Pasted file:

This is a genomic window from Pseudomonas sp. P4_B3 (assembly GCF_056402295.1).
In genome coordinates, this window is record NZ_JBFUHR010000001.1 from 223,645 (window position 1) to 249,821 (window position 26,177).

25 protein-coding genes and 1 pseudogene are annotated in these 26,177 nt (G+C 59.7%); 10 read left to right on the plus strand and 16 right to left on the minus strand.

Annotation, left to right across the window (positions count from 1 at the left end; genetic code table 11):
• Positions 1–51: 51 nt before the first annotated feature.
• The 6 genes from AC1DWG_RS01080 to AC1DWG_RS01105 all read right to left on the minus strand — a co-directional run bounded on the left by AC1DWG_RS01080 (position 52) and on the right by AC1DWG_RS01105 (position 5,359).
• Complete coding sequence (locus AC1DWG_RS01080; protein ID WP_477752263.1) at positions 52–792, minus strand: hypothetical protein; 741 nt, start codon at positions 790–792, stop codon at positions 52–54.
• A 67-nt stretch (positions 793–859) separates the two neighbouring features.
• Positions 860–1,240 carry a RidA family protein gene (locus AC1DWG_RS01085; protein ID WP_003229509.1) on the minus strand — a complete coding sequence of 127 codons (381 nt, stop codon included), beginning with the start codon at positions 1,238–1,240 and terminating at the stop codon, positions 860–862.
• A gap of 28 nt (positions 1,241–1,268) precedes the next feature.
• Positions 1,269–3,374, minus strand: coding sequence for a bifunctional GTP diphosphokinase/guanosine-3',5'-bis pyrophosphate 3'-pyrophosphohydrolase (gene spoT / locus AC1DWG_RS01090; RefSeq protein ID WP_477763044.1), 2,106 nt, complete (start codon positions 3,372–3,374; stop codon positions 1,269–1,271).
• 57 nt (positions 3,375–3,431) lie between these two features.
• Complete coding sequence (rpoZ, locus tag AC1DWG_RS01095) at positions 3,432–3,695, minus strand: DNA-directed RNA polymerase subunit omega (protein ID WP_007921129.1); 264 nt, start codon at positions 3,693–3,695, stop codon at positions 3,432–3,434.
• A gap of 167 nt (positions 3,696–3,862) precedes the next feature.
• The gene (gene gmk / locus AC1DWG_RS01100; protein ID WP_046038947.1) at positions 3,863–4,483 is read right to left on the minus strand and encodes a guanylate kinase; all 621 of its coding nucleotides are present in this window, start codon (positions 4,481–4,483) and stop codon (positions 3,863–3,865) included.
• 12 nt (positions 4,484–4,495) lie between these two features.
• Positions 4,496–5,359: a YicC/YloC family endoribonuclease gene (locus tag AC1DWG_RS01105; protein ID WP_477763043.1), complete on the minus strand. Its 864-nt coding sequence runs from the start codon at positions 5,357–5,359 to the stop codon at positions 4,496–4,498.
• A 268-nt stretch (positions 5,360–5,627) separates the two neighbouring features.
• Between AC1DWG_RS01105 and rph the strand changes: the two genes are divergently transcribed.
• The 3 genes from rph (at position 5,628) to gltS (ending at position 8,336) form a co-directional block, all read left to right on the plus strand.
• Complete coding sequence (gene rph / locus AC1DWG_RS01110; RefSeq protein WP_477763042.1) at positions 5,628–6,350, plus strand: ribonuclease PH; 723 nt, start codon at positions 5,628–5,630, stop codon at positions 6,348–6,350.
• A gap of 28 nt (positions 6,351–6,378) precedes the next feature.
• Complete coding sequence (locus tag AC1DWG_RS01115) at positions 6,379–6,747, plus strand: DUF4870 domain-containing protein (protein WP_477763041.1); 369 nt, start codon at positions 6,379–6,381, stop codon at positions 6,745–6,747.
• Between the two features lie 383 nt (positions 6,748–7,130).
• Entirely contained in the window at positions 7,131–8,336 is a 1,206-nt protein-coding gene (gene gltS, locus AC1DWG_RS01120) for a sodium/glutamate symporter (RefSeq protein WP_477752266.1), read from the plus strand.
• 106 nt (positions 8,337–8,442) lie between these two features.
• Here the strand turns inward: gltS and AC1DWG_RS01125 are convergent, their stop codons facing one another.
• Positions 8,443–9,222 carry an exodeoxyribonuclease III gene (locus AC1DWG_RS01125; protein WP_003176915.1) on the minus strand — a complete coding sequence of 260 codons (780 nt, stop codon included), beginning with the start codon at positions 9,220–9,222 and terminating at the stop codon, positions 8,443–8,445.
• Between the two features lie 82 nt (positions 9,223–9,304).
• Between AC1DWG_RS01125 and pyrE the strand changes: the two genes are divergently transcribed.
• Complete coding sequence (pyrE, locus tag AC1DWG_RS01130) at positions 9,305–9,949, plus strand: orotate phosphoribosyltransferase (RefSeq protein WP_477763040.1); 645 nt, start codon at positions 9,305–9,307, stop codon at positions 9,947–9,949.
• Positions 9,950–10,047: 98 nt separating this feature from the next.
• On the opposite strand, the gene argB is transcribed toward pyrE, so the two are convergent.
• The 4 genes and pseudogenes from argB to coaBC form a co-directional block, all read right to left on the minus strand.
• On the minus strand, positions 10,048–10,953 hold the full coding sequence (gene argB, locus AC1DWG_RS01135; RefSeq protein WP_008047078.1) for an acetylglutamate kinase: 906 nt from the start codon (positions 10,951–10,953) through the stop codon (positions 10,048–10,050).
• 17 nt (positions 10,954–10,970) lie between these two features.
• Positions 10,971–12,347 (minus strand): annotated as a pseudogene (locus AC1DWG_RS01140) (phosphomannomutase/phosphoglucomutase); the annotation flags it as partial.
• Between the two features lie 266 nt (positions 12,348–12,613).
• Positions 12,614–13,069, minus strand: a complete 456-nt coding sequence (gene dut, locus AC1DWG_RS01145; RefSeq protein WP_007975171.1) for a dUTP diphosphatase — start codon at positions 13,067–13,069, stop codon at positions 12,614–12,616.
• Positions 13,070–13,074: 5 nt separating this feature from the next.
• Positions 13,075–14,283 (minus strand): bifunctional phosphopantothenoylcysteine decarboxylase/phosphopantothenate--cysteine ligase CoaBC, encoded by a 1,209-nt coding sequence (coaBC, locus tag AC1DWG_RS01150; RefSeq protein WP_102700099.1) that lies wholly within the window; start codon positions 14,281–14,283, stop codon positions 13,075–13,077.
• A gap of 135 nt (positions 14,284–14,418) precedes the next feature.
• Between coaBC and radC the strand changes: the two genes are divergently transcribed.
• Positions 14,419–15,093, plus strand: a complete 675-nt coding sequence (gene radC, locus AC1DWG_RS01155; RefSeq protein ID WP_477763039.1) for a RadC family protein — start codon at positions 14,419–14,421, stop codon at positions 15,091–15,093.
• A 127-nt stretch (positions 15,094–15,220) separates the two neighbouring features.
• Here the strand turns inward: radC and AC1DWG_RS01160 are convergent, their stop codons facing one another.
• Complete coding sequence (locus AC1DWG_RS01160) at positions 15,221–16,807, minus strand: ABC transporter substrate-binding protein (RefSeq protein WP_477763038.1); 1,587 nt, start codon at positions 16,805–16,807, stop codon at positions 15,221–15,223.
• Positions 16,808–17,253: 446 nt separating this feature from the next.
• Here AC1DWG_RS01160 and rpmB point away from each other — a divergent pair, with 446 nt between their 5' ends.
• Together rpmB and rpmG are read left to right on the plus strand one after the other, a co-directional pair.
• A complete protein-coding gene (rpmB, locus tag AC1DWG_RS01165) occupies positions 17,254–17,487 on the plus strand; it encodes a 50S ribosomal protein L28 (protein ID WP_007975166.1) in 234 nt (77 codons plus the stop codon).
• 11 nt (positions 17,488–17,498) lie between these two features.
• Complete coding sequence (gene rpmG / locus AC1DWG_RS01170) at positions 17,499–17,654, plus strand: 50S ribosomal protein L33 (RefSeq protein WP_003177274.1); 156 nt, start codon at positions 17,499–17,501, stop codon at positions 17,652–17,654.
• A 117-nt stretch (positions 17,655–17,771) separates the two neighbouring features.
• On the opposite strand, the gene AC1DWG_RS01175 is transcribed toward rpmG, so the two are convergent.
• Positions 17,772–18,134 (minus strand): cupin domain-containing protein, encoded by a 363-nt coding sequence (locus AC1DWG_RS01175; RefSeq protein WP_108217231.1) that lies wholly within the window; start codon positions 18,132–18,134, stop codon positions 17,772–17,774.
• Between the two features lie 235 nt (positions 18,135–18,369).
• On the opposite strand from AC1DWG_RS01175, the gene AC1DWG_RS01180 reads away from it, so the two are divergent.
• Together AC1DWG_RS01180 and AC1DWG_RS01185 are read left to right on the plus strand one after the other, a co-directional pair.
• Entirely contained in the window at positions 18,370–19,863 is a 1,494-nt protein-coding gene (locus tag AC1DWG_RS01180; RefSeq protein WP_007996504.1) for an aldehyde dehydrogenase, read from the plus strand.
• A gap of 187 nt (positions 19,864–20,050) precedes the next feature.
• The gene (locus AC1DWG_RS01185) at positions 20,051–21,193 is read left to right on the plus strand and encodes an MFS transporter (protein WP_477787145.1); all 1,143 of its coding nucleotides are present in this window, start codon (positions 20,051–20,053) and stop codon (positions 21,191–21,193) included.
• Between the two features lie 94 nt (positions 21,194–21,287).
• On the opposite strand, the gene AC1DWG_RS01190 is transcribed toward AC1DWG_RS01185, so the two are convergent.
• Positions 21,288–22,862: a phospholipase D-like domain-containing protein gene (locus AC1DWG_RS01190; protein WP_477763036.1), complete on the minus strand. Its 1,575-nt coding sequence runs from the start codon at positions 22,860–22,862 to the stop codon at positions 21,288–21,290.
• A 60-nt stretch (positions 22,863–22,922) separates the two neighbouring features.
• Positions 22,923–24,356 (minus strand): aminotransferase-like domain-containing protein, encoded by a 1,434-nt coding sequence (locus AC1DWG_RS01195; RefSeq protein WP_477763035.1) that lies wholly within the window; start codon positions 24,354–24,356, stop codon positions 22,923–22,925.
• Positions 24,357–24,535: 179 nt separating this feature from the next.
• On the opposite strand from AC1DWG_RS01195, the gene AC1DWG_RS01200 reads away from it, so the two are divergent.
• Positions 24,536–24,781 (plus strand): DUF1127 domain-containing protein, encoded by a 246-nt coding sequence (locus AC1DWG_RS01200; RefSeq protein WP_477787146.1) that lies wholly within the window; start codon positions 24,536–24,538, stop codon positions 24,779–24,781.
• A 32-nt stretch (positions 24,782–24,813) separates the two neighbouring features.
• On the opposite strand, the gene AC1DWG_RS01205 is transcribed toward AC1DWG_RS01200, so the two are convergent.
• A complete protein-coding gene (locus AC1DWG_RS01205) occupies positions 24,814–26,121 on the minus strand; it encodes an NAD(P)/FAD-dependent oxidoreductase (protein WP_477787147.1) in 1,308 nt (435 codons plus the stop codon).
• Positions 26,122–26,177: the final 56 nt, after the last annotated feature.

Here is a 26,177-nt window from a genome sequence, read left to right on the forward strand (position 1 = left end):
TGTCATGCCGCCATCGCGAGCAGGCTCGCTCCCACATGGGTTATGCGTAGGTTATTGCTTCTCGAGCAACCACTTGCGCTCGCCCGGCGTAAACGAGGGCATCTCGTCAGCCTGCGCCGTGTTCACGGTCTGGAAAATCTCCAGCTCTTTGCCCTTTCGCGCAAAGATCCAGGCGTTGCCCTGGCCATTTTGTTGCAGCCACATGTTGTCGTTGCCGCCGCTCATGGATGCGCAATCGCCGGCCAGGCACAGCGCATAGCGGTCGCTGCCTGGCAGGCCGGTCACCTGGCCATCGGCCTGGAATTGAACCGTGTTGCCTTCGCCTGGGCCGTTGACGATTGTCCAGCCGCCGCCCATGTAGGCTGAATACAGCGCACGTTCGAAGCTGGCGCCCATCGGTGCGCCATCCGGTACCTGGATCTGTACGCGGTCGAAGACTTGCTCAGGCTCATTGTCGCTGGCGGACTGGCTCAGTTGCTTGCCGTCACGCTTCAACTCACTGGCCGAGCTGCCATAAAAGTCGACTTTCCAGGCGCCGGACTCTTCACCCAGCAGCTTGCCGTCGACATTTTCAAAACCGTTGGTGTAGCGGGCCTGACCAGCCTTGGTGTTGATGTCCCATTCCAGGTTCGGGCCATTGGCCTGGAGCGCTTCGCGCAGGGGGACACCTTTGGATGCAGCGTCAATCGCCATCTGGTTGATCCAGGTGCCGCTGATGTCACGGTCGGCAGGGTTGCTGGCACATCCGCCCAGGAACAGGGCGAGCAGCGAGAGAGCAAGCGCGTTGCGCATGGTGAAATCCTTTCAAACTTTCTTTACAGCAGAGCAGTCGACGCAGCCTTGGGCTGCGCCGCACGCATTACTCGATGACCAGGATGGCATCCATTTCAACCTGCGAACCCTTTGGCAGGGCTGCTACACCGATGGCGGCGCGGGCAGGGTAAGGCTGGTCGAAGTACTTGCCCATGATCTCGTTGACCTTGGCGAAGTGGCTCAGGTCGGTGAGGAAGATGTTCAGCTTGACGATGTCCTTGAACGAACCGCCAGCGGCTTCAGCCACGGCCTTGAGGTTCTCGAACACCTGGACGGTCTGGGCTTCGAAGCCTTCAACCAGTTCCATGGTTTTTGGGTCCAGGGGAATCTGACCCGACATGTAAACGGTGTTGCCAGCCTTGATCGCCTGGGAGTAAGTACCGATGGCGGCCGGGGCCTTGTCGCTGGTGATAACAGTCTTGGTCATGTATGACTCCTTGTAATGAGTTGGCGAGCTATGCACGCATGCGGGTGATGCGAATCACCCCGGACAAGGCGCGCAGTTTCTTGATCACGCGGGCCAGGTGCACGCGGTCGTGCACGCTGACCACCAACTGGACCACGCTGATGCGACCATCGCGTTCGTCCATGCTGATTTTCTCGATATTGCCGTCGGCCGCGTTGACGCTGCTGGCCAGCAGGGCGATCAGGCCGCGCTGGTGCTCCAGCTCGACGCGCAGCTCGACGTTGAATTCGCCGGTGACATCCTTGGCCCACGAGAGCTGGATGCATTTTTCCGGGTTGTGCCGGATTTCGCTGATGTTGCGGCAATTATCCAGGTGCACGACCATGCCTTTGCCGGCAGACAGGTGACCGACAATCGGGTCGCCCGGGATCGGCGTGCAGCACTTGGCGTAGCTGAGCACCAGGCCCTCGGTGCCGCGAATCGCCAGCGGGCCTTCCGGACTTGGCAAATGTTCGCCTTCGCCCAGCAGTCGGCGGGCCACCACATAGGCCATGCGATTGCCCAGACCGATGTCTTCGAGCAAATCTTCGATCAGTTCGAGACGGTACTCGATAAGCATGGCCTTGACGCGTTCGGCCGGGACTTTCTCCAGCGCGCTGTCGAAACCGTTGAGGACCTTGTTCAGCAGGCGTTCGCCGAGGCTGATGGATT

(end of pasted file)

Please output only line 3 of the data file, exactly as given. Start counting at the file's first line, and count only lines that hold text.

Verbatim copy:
25 protein-coding genes and 1 pseudogene are annotated in these 26,177 nt (G+C 59.7%); 10 read left to right on the plus strand and 16 right to left on the minus strand.